“It was fairly small and ran low to the ground, but that’s all I saw.”

“I think we should go after it.  It’s been terrorizing people’s animals, but the police won’t do anything unless it attacks a person.  Someone’s gotta step up and take care of this thing.”

“I agree.  Let’s get together soon and take care of it.”

“Honey, come look at this,” David’s wife, Sharla called from the living room.

“Okay, we’ll talk about it later.  I gotta go.”

“Okay, bye.”

David hung up the phone and walked into the living room where his wife was watching the evening news.

A news reporter said, “Police have raided the house of a man named Jim Delvalle after being tipped off that he had kept several dogs locked inside his basement with little light, food, and water.  After some of these dogs escaped and were tracked to Delvalle, they raided his home to find that these allegations were indeed true.”  The news channel released footage of Delvalle’s basement where his dogs were kept.  The room was a mangy, yellow with a small window that released only a sliver of light on the top of the left wall.  Feces mixed with urine and dog hair were smeared all over the floor and lower walls.  Large scratches marked the walls as well.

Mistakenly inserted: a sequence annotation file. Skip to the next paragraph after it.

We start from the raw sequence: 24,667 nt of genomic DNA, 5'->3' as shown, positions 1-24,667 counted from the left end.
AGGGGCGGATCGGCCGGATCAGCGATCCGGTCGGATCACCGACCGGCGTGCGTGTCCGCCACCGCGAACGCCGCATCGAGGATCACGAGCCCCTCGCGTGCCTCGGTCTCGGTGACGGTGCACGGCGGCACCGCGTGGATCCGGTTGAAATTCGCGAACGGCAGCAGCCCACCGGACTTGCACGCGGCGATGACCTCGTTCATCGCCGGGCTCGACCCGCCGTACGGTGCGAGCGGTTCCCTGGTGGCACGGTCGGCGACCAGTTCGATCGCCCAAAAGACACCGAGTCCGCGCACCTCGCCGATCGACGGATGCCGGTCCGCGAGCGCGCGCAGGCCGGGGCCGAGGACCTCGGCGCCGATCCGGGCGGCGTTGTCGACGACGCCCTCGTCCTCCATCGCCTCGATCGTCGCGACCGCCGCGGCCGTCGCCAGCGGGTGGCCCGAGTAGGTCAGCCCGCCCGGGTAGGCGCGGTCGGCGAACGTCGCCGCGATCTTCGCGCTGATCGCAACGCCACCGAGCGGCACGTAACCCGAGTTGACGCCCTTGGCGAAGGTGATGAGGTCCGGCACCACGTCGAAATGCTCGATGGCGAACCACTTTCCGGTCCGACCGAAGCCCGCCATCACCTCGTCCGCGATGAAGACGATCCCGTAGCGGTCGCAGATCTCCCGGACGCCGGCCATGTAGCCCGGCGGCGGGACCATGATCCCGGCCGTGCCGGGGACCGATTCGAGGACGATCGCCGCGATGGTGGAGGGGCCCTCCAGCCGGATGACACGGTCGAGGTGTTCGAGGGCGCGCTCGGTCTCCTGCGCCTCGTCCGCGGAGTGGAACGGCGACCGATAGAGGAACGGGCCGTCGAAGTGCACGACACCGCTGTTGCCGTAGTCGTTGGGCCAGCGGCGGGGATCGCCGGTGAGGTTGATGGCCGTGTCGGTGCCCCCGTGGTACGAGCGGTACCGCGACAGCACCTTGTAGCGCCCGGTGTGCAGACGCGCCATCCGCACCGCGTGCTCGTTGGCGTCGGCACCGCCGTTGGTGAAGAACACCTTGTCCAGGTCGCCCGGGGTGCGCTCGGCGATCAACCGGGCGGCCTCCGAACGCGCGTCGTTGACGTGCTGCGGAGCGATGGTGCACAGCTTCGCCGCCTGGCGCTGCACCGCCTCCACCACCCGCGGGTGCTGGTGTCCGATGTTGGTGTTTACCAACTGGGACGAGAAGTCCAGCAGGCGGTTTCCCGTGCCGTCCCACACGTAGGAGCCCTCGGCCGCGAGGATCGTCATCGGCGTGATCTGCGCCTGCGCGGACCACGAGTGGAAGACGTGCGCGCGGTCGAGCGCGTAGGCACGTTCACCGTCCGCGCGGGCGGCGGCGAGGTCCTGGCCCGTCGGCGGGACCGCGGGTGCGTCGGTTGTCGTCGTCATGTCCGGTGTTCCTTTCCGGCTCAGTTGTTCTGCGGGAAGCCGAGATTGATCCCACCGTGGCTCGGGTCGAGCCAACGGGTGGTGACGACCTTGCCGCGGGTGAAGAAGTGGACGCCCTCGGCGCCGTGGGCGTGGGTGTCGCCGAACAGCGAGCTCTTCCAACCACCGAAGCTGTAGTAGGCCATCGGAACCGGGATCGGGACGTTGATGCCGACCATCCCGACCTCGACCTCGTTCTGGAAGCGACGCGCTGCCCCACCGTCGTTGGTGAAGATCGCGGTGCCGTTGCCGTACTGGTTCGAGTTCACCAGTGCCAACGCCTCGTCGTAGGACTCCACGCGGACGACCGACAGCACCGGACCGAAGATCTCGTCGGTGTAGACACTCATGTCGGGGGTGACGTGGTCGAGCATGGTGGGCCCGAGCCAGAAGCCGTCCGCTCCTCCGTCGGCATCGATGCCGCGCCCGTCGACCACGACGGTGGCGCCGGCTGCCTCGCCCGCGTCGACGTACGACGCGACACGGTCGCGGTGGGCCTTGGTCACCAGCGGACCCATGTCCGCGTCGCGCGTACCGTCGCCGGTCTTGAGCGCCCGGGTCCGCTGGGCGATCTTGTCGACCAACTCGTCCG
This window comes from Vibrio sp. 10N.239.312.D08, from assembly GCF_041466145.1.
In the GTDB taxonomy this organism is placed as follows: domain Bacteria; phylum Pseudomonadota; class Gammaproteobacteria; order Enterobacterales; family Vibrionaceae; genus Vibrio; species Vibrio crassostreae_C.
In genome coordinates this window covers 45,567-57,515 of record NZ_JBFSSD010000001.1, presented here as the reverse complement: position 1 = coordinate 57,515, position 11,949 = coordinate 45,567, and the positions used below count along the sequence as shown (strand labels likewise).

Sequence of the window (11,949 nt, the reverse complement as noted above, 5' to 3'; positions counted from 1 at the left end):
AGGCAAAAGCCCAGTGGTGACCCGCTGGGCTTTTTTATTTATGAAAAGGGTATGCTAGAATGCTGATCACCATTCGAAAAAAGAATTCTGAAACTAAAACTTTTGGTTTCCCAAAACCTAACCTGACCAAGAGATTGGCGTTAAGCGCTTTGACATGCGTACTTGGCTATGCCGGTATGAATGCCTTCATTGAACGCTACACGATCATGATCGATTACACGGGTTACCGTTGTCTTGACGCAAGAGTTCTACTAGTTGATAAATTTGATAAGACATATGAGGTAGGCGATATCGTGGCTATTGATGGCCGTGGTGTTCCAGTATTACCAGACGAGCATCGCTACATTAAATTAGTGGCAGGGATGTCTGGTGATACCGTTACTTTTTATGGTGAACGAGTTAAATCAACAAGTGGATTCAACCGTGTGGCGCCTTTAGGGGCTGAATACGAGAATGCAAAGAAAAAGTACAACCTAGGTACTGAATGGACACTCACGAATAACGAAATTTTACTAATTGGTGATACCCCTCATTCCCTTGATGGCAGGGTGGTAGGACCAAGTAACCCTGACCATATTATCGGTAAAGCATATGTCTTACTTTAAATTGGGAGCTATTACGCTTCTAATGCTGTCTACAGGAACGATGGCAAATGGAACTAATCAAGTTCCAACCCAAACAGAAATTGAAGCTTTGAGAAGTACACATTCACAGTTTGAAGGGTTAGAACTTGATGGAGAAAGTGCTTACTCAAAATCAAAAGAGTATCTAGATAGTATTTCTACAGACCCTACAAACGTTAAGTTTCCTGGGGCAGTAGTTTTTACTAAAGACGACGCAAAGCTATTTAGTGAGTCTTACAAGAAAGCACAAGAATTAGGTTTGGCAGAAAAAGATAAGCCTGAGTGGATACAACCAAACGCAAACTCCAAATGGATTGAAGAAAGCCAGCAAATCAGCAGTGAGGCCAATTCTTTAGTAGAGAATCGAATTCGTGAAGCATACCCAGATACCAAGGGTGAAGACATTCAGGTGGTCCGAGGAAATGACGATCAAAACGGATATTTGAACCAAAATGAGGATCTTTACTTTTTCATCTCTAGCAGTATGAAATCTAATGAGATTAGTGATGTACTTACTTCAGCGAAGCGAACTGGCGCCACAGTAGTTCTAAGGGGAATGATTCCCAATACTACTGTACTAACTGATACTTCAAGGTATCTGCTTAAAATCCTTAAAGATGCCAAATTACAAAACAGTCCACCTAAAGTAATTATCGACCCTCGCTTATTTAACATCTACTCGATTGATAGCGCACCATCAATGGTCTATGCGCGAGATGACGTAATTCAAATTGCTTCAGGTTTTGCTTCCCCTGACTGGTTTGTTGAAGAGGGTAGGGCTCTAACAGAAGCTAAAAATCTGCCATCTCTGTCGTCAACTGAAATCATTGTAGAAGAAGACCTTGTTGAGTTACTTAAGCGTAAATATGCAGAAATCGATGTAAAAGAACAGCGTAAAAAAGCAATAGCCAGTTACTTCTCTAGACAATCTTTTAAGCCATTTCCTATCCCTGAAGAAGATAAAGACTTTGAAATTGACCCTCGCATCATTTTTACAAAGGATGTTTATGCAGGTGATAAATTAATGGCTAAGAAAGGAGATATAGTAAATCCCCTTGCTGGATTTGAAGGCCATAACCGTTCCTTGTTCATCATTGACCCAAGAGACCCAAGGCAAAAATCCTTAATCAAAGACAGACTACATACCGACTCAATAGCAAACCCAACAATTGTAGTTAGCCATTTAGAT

“What kind of sick man keeps dogs locked up like that?” Sharla wondered aloud.

The news reporter continued the story, “Police have managed to contain most of the dogs, but it is suspected that a few may still be on the loose.  They have cautioned to keep pets indoors and to not approach any animals you may see.  If you think you’ve seen one of these dogs, report it to the police immediately.”

“I bet those dogs have been what’s attackin’ the animals,” David said.

“Those poor dogs.  All because of sick, sick man.  And now they’re going to be put down because of him,” Sharla shook her head, baffled.

“I’m gonna stop by John’s place,” David said.  He grabbed his coat and walked out the door.

#